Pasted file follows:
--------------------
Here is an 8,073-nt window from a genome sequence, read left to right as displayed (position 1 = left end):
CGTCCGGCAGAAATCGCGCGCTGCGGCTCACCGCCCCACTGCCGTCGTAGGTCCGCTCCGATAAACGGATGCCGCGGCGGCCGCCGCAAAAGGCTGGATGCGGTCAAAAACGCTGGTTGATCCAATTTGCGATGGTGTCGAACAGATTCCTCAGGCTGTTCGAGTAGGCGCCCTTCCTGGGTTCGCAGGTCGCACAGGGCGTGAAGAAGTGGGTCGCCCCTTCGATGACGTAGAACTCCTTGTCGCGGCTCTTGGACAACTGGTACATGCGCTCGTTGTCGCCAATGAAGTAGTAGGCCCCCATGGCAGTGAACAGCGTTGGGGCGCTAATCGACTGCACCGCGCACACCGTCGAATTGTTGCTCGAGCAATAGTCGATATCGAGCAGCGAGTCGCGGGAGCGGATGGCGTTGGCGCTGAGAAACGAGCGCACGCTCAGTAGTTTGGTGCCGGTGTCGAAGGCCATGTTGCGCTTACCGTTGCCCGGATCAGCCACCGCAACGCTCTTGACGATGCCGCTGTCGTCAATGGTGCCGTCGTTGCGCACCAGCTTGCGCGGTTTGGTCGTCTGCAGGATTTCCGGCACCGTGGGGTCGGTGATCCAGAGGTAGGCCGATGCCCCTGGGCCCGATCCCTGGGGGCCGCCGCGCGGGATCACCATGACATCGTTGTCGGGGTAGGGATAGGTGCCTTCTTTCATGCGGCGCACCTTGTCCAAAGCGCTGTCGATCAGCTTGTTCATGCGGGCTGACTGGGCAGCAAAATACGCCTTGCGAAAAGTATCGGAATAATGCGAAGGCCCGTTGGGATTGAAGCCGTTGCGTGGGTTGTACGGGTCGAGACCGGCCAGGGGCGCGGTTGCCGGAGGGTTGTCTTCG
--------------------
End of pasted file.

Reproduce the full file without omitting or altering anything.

Here is an 8,073-nt window from a genome sequence, read left to right as displayed (position 1 = left end):
CGTCCGGCAGAAATCGCGCGCTGCGGCTCACCGCCCCACTGCCGTCGTAGGTCCGCTCCGATAAACGGATGCCGCGGCGGCCGCCGCAAAAGGCTGGATGCGGTCAAAAACGCTGGTTGATCCAATTTGCGATGGTGTCGAACAGATTCCTCAGGCTGTTCGAGTAGGCGCCCTTCCTGGGTTCGCAGGTCGCACAGGGCGTGAAGAAGTGGGTCGCCCCTTCGATGACGTAGAACTCCTTGTCGCGGCTCTTGGACAACTGGTACATGCGCTCGTTGTCGCCAATGAAGTAGTAGGCCCCCATGGCAGTGAACAGCGTTGGGGCGCTAATCGACTGCACCGCGCACACCGTCGAATTGTTGCTCGAGCAATAGTCGATATCGAGCAGCGAGTCGCGGGAGCGGATGGCGTTGGCGCTGAGAAACGAGCGCACGCTCAGTAGTTTGGTGCCGGTGTCGAAGGCCATGTTGCGCTTACCGTTGCCCGGATCAGCCACCGCAACGCTCTTGACGATGCCGCTGTCGTCAATGGTGCCGTCGTTGCGCACCAGCTTGCGCGGTTTGGTCGTCTGCAGGATTTCCGGCACCGTGGGGTCGGTGATCCAGAGGTAGGCCGATGCCCCTGGGCCCGATCCCTGGGGGCCGCCGCGCGGGATCACCATGACATCGTTGTCGGGGTAGGGATAGGTGCCTTCTTTCATGCGGCGCACCTTGTCCAAAGCGCTGTCGATCAGCTTGTTCATGCGGGCTGACTGGGCAGCAAAATACGCCTTGCGAAAAGTATCGGAATAATGCGAAGGCCCGTTGGGATTGAAGCCGTTGCGTGGGTTGTACGGGTCGAGACCGGCCAGGGGCGCGGTTGCCGGAGGGTTGTCTTCG